ThinLinc supports export of different local devices. This means that a device that exists on your client computer or terminal can be reached from the ThinLinc session that runs on the server. The type of devices that can be exported varies depending on which operating system the ThinLinc client runs on. The export is, very generalized, done by establishing secure tunnels for the data transmission and services that connect both ends. Here follows more information about each type of possible export; for detailed information about how to enable each type of export in the client, see Section 7.4.2, “ Local Devices tab ” below.
This feature makes it possible to hear sound from applications that runs on the ThinLinc server. Sound will be sent from the ThinLinc server to your local client through a secure connection. A small local sound daemon will be automatically started by the ThinLinc client. A secure tunnel for sound will be established during the ThinLinc session setup.
All programs that support the Enlightened Sound Daemon (EsounD) or PulseAudio should automatically be aware of this tunnel and send their sound to the client. See also Section 12.3, “ Using Sound Device Redirection ” for information about supporting other applications.
The sound data that is sent from the server session to the local client is uncompressed audio data. This means that it can be relatively large and may use relatively much network bandwidth. This feature should not be used if you plan to use ThinLinc over low bandwidth connections such as modems or ISDN connections.
This feature makes it possible to export two local serial ports to the ThinLinc session. When serial port redirection is enabled, a small redirection daemon will be automatically started by the ThinLinc client during session startup. A secure tunnel for serial port data will be established.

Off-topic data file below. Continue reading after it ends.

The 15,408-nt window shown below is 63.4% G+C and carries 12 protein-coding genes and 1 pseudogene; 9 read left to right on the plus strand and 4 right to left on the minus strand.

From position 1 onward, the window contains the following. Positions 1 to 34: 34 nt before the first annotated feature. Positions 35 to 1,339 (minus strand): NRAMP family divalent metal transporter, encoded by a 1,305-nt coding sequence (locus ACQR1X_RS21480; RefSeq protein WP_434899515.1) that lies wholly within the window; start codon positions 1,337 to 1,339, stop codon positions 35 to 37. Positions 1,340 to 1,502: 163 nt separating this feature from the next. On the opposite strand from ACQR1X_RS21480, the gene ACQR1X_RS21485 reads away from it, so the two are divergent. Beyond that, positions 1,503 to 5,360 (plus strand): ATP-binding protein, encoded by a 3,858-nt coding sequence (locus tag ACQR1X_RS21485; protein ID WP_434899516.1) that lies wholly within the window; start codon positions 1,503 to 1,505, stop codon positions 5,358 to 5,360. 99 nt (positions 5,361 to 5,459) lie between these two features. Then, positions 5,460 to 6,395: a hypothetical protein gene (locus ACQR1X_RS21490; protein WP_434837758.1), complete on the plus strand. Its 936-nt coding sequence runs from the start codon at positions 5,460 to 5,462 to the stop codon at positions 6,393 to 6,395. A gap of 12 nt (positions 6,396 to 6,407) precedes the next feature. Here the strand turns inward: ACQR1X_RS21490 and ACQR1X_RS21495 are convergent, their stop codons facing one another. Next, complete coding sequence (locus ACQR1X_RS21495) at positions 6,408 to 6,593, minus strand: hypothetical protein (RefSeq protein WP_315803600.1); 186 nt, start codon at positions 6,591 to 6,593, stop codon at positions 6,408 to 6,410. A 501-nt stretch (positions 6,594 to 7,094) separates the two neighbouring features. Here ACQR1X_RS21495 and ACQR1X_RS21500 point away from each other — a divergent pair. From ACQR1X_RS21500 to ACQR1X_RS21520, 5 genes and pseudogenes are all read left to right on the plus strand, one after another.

When activating serial port redirection, all users on the terminal server can access the serial port of the client machine.
This feature makes it possible to, in a secure way, export one or many local drives from the client machine to the server session. This can be local hard disk volumes, local CD-ROM drives, and so on. The local drive will be made available on the ThinLinc server session.
Each exported device can have individual permission settings. All export settings are made in the ThinLinc client options interface.
This feature makes it possible to export a local printer to make it available from the ThinLinc session. When enabled, the client will setup a secure tunnel for printer jobs. The client will also activate a small built-in print server that listens for printer jobs on this tunnel.
When you print to the special printer queue thinlocal in your ThinLinc session, then the job will be sent through this tunnel and then printed on the client machine. On Linux platforms, the print job will always be sent to the default printer. On Windows and Mac OS X, it is possible to select whether the print job should be sent to the default printer or if the printer selection dialog should be used every print. Note that device dependent print jobs will always go to the default printer.
For more information about printer redirection in ThinLinc, see Section 5.3, “ Local printer support ”.
This feature makes it possible to export all local smart cards and smart card readers to make them available from the ThinLinc session. All smart card readers available to the system will be exported to the session so there is nothing to configure except an activation switch.
The ThinLinc client relies on the PC/SC interface present on the system to communicate with the smart card readers. If you have a reader that uses another system, then that reader will not be exported.